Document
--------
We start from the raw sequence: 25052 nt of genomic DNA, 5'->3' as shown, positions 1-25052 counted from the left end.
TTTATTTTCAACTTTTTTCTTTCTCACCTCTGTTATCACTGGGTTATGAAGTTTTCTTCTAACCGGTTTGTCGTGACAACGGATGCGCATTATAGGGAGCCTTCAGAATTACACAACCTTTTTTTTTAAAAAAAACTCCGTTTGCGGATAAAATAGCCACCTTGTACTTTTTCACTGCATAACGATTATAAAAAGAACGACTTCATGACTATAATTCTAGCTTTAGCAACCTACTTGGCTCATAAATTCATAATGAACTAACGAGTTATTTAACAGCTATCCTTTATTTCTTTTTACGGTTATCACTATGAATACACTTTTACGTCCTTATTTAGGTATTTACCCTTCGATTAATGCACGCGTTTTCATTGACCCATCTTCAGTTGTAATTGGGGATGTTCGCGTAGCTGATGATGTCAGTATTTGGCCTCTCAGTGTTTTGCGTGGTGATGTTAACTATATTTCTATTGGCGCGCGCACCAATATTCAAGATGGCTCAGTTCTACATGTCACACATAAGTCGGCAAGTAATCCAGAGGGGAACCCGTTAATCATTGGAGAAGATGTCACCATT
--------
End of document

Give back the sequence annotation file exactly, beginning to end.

We start from the raw sequence: 25052 nt of genomic DNA, 5'->3' as shown, positions 1-25052 counted from the left end.
TTTATTTTCAACTTTTTTCTTTCTCACCTCTGTTATCACTGGGTTATGAAGTTTTCTTCTAACCGGTTTGTCGTGACAACGGATGCGCATTATAGGGAGCCTTCAGAATTACACAACCTTTTTTTTTAAAAAAAACTCCGTTTGCGGATAAAATAGCCACCTTGTACTTTTTCACTGCATAACGATTATAAAAAGAACGACTTCATGACTATAATTCTAGCTTTAGCAACCTACTTGGCTCATAAATTCATAATGAACTAACGAGTTATTTAACAGCTATCCTTTATTTCTTTTTACGGTTATCACTATGAATACACTTTTACGTCCTTATTTAGGTATTTACCCTTCGATTAATGCACGCGTTTTCATTGACCCATCTTCAGTTGTAATTGGGGATGTTCGCGTAGCTGATGATGTCAGTATTTGGCCTCTCAGTGTTTTGCGTGGTGATGTTAACTATATTTCTATTGGCGCGCGCACCAATATTCAAGATGGCTCAGTTCTACATGTCACACATAAGTCGGCAAGTAATCCAGAGGGGAACCCGTTAATCATTGGAGAAGATGTCACCATT